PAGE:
Upon the second clock pulse CLO-2, a second readin pulse 30-2 appears on lead 30 to cause the associated ring counters to advance their points of energization to the next position, whereupon video register 52, code register 62 and flip-flop 82 are selected for storage of a one-line signal of the next line path. At the same time, the ring counter 38 causes the gate circuit 21 to shift the recirculating circuit from the video register 54 to video register 51 and the video signal stored in the register 51 is recirculated through lead 56 to lead 55 at the clock rate CL] for transmitting the recirculated video signal in later stage, and at the same time causes the output gate circuit 39 to set up output access for the video signal being recirculated to output lead 90 for comparison with the next one-line signal. The first oneline signal is thus read out from the video register 51 and applied to the comparator/detector 19 and compared with the one-line signal of the second line path which appears on lead 18. The same procedures as described above are repeated for the second one-line signal which will be stored in video register 52 until the start of a third clock pulse CLO-3 whereupon a sync enable pulse 100-1 is generated by the register control circuit 24 as previously described. The sync enable pulse 100-1 is applied on lead 100 to a sync generator 101 which generates a synchronization pulse to be transmitted to a receiver station over a transmission channel through a modulator 102.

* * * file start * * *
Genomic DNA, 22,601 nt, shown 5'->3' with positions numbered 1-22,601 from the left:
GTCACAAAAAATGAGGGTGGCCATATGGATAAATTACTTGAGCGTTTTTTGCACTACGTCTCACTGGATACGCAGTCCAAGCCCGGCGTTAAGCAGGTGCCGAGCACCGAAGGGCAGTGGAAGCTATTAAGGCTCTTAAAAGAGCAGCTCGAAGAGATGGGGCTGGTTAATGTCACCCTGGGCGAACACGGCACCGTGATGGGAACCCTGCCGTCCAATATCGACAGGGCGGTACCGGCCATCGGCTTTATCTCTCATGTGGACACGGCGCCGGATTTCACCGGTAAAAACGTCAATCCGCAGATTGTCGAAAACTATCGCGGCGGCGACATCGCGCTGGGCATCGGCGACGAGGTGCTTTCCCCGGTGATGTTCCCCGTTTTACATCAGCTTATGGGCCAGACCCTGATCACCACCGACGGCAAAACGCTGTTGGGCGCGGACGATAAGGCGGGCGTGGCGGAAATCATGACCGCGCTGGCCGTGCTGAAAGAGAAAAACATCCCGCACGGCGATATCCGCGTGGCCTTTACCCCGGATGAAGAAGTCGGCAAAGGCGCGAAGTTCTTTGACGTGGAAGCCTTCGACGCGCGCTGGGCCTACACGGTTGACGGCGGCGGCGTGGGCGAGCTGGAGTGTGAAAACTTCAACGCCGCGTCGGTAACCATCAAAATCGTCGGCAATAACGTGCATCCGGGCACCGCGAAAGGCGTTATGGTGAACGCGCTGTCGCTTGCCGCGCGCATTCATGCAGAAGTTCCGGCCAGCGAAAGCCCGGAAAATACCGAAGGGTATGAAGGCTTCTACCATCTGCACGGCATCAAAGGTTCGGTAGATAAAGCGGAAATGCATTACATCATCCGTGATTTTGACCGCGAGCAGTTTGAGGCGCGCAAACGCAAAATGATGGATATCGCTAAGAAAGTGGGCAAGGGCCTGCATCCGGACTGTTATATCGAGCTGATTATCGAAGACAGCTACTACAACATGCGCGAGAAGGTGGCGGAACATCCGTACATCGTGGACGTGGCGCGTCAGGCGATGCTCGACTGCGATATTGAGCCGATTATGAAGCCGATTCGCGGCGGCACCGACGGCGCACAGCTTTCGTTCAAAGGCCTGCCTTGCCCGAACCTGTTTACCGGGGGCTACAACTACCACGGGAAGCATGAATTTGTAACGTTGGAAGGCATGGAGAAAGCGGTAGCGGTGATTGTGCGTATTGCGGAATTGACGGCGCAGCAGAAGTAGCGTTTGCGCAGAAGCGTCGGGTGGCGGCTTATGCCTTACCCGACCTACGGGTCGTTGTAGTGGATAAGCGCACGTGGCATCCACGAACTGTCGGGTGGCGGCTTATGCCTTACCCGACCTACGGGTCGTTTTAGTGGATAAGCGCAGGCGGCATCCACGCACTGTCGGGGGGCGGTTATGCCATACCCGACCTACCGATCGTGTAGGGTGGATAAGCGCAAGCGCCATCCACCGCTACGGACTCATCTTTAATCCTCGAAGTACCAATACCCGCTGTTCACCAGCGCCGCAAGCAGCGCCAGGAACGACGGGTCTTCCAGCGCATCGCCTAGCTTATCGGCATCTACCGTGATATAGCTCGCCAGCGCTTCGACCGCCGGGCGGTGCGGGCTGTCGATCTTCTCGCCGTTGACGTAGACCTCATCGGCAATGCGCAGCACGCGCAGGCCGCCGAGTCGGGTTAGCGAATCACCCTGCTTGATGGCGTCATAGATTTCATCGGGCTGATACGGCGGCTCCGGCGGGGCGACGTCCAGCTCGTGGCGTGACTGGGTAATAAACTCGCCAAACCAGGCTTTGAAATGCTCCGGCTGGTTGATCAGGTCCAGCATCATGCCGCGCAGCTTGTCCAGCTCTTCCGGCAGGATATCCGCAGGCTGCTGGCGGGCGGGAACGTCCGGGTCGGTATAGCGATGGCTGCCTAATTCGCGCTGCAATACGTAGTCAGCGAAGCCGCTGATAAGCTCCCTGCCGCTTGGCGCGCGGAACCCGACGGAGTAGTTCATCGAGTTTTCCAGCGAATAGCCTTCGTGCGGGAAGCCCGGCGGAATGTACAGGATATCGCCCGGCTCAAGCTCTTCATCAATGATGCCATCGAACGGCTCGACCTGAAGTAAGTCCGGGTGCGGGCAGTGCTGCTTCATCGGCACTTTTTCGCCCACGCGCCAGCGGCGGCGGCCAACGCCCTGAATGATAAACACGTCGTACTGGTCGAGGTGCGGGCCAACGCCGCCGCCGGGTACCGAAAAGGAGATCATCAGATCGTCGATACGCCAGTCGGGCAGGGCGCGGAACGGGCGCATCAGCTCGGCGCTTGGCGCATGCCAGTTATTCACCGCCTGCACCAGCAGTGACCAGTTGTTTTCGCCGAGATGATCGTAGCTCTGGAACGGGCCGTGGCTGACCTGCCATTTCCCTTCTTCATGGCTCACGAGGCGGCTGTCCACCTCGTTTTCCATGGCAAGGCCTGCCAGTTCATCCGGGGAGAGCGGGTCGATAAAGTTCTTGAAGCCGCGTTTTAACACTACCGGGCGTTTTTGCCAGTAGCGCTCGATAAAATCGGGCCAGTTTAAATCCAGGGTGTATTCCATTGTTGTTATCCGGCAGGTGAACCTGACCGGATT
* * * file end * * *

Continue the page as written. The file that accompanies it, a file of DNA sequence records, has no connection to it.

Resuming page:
Upon occurence of the sync enable pulse 100-1, a read-out pulse 47-1 is generated in the register control circuit 24 as described above and applied on lead 47 to ring counters 70, 71, 103, 72, 73, 74 and 75 for clock distribution and signal path selection in a manner similar to that described with reference to the read-in pulse. The ring counter 75 (FIG. 1A) serves to provide a recirculate signal to the gate circuit 34 so that the output and input circuits of the code register 61 are connected in pair through the gate circuit 34. The ring counter 71 (FIG. 1A), on the other hand, energizes the gate circuit 80 to provide access for the code register 61 to code detector 77, and the first bits in pair of the stored 128 bits of code appears at the XY inputs of the code detector 77.